Saving the planet was not foremost on my mind when I decided to start keeping chickens. As I have written before, I wanted to link my rural roots to my more recently established city self. Really, though, it was about the eggs. Fresh, yummy eggs with yolks as richly yellow as new dandelions.
But I was soon to discover that urban flockkeeping is about much more. Indeed, there is a growing movement of city folk who are discovering the pleasures of keeping a few chickens. Books have been written. Documentary films have been made. I was on National Public Radio talking about my chickens. And for many of us, one of the greatest satisfactions is knowing that our food hasn’t traveled thousands of miles over land and sea, at the cost of untold quantities of fuel, to get to our tables.
Indeed, my next-door neighbors, with whom I share the costs, labor, and benefits of our birds, and I quickly saw what community can really mean in a huge metropolitan area. Our little poultry project unexpectedly tapped into the quickly expanding ranks of people who are seeking ways to connect with the origins of their food—and with one another in an often isolating and artificial urban world.
Our avian adventure is a story of identity, friendship, and flock formation, you might say. My neighbors also grew up in rural places, in West Virginia and western North Carolina, and shared my longings for something like home. When we discovered to our surprise that it was legal to keep poultry in Decatur, we decided one evening in 2004, during an across-the-backyard-fence chat, to give it a shot.
In spite of living quite congenially next door for ten years, my neighbors and I had never has any real imperative to get to know each other well. But for this project, they brought design and carpentry skills that I lacked, and I had an existing building on my property that would serve as a fine henhouse.
We began meeting for dinner to pore over poultry books, draw up plans, and research local breeders. Together we hammered, stapled, and stretched chicken wire on our new coop, most of which we built from recycled materials. One afternoon we headed north of town to pick out two Buff Orpington chicks from a breeder. I will never forget the late summer evening our first five pullets were at last happily scratching and clucking in the coop, as the three of us sat watching with our (what else?) cocktails raised to new friends—feathered and otherwise.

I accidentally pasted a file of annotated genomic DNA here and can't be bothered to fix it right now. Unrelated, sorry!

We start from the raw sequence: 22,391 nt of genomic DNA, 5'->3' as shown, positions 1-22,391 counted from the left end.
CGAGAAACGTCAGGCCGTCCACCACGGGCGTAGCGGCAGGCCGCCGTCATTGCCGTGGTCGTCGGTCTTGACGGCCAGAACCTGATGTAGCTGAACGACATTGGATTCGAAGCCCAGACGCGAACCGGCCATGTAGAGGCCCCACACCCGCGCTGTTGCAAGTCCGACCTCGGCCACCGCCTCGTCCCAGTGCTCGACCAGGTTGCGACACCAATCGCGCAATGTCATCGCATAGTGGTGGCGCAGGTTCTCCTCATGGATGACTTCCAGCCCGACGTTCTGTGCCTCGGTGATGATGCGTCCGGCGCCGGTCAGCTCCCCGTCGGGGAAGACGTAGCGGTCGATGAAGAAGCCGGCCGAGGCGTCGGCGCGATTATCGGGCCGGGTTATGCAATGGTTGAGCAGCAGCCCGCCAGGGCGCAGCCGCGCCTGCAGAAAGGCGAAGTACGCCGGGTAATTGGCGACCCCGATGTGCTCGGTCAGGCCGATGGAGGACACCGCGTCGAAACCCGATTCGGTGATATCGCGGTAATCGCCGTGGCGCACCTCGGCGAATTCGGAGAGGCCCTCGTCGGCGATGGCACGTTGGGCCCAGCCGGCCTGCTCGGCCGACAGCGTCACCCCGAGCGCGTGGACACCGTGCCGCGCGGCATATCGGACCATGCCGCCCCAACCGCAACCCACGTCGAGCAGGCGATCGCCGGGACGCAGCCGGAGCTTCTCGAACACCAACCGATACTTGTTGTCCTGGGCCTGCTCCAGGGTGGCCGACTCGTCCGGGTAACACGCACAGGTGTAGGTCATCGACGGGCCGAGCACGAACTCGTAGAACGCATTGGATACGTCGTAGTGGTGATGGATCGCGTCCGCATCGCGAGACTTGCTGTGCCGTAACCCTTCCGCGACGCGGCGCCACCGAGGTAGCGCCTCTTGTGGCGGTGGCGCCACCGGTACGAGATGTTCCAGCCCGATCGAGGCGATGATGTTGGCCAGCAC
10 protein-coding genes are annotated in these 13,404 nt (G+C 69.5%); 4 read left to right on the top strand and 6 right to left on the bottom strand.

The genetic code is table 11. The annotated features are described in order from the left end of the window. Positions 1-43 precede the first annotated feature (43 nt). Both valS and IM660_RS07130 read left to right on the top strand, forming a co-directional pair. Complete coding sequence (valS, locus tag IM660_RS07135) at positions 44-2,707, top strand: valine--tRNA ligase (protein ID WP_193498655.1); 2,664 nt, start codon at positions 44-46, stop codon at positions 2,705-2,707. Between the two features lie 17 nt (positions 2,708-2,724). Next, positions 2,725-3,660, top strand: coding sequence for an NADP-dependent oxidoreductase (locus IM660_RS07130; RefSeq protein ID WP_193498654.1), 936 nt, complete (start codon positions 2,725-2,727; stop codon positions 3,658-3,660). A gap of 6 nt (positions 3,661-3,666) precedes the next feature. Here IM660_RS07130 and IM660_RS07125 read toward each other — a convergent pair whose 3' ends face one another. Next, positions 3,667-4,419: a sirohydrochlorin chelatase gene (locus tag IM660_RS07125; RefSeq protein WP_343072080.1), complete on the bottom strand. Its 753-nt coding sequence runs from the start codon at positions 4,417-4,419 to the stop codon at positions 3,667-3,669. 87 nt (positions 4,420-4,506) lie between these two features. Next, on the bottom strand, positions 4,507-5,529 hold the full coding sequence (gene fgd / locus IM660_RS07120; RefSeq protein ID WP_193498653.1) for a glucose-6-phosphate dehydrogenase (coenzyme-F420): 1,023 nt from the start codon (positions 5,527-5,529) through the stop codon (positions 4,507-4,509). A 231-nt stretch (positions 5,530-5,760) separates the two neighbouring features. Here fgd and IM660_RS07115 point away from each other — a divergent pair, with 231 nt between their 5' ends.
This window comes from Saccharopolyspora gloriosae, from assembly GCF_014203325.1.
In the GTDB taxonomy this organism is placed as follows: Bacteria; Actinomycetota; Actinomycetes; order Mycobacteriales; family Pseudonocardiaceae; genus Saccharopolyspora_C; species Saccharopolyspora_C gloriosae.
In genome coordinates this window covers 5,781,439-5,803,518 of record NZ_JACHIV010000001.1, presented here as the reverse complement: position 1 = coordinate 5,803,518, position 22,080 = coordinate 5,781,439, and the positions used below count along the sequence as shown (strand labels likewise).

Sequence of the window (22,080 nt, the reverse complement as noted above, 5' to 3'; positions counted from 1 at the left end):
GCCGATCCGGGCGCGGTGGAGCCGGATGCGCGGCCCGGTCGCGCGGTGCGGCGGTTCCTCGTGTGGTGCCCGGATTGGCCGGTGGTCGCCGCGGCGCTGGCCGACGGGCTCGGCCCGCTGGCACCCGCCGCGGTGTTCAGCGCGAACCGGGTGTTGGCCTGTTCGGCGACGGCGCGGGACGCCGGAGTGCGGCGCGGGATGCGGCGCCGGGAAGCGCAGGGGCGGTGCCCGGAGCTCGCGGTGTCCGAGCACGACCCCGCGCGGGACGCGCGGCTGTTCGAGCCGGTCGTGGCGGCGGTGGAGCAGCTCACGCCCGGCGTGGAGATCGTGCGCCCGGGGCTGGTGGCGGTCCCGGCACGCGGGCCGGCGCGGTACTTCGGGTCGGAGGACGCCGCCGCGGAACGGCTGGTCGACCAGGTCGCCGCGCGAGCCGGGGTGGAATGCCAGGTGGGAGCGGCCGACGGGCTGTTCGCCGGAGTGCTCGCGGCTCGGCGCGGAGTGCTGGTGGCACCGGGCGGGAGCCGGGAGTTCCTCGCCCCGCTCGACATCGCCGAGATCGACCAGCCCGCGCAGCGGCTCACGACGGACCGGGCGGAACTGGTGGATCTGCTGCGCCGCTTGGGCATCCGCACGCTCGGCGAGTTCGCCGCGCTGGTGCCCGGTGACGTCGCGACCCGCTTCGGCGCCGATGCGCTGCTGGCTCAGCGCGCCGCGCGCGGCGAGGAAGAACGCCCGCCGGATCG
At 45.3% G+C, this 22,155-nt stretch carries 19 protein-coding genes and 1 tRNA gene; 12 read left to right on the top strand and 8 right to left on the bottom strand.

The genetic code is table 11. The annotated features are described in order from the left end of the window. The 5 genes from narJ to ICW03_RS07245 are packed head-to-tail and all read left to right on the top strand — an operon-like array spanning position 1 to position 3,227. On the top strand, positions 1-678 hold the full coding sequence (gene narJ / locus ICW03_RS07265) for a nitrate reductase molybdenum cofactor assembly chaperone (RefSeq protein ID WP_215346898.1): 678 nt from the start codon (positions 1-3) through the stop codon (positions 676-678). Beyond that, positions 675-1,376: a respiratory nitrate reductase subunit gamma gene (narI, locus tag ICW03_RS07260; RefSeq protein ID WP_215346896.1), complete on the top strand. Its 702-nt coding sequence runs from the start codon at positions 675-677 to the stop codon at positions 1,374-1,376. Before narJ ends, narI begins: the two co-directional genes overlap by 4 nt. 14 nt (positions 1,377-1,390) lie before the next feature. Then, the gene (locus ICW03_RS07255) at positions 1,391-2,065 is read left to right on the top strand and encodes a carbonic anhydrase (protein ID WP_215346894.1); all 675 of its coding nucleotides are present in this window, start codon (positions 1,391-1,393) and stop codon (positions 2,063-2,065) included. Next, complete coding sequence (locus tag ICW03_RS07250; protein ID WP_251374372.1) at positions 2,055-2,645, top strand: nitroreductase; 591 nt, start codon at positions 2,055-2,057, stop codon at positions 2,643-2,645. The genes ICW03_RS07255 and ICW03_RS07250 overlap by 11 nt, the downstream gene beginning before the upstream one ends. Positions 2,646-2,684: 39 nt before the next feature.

News of our endeavor spread quickly. Neighbors we had never met soon tapped on our doors, curious about our birds. Drawn to what amounts to an exotic animal in the midst of Georgia’s most densely populated city, they wanted their kids to understand where their scrambled eggs (and chicken dinners) came from. Neighborhood kids brought other neighborhood kids. We would often find ourselves delivering informal lectures on the requirements and benefits of keeping chickens in the city.
By the fall, we had had so many visitors that we decided to throw a party to celebrate all things chicken. The first Cluckapalooza, now an annual event, drew about seventy-five friends. We strung lights around the coop and decorated it with flowers and art. Guests admired both the “East Wing” (my side, where the family resides) and the “west wing” (my neighbors’ side, where all the power resides) of the coop. Everyone feasted on a huge potluck dinner, including deviled eggs from our hens and other treats from my garden, now enriched with copious chicken manure. Games—with prizes—included a clucking competition, a Funky Chicken dance-off, and a contest to name one of our new birds (“Delilah” was the winning entry, but “Layla” ran a close second). Musicians brought their instruments and played their favorite chicken songs (there are more than you’d think).
But the event was more than fun and games. Our guests witnessed first-hand the role of the chickens in our turn toward a more sustainable lifestyle: they provide safe, nutritious, and delicious food that didn’t get here on a refrigerated eighteen-wheeler; they are humanely kept; they reduce household waste; they fertilize my garden; and they aid in weed and pest control.
Coming up in Part the Second: Chicks in the City, and Team Chicken (whoop!)